Hershey’s Tropical Chocolate Bar, 1943
This Smithsonian Snapshot marks the Sept. 13, 1857, birthday of Milton S. Hershey, American confectioner, philanthropist and founder of the Hershey Chocolate Co.
In 1894, Hershey founded the Hershey Chocolate Co. and produced the first Hershey chocolate bar in 1900.
In 1905, Hershey opened the world’s largest chocolate manufacturing plant in Pennsylvania, about 30 miles outside Lancaster. The factory was located in the center of dairy farmland where Hershey had access to the large supplies of fresh milk needed to produce fine milk chocolate. Hershey’s milk chocolate quickly became the first nationally marketed candy in the U.S.
During World War II, the Procurement Division of the Army needed a ration bar for troops that weighed four ounces, would not melt at high temperatures and was high in food energy value. The Hershey chocolate technologists developed “Field Ration D,” which was so successful that approximately 24 million bars were produced every week by the end of 1945.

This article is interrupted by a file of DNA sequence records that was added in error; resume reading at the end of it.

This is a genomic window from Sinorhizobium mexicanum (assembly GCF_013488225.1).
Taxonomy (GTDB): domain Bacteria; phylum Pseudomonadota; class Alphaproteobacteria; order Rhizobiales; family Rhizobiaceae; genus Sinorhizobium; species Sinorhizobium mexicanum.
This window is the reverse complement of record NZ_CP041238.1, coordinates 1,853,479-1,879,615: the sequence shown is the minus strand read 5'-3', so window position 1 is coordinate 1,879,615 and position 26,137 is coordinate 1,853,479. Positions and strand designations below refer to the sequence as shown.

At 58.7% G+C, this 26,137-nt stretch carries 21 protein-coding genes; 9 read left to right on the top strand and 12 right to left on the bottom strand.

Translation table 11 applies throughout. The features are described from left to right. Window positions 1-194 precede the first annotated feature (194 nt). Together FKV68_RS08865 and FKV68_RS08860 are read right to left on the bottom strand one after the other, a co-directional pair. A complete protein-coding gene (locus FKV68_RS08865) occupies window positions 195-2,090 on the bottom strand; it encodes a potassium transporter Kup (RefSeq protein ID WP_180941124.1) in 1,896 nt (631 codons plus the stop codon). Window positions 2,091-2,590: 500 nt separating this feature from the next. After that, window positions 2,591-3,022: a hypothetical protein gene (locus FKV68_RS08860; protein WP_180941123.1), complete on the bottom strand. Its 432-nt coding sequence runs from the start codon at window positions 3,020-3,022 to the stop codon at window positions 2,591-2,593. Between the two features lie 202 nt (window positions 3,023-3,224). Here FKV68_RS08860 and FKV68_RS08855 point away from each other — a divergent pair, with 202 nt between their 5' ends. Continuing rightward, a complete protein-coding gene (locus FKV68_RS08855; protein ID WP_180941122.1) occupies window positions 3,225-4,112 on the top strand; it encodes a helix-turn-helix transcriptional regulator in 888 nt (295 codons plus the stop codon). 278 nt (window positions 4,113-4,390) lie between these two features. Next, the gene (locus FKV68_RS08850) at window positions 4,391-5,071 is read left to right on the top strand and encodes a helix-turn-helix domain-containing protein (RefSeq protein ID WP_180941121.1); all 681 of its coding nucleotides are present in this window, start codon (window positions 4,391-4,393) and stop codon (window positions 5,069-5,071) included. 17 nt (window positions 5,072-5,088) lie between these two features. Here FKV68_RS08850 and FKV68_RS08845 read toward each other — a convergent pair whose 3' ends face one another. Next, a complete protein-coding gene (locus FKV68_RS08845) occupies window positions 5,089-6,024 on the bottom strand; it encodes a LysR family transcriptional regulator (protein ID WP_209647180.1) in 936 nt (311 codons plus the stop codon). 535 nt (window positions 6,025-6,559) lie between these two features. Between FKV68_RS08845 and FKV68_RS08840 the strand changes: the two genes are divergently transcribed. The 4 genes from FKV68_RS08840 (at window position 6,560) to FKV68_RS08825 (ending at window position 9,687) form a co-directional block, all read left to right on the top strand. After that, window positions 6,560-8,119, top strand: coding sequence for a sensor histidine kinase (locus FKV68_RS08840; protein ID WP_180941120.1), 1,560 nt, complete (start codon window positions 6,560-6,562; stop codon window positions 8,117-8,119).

More successful still was Hershey’s Tropical Chocolate Bar, a heat-resistant bar with an improved flavor developed in 1943 and shown in this photograph.
To learn more about how wars have shaped the nation’s history, visit the National Museum of American History’s “Price of Freedom” exhibition website.
This object is one of 137 million artifacts, works of art and specimens in the Smithsonian’s collection. It is currently on display in the “Price of Freedom” exhibition at the National Museum of American History. To learn more about this item, visit the National Museum of American History website.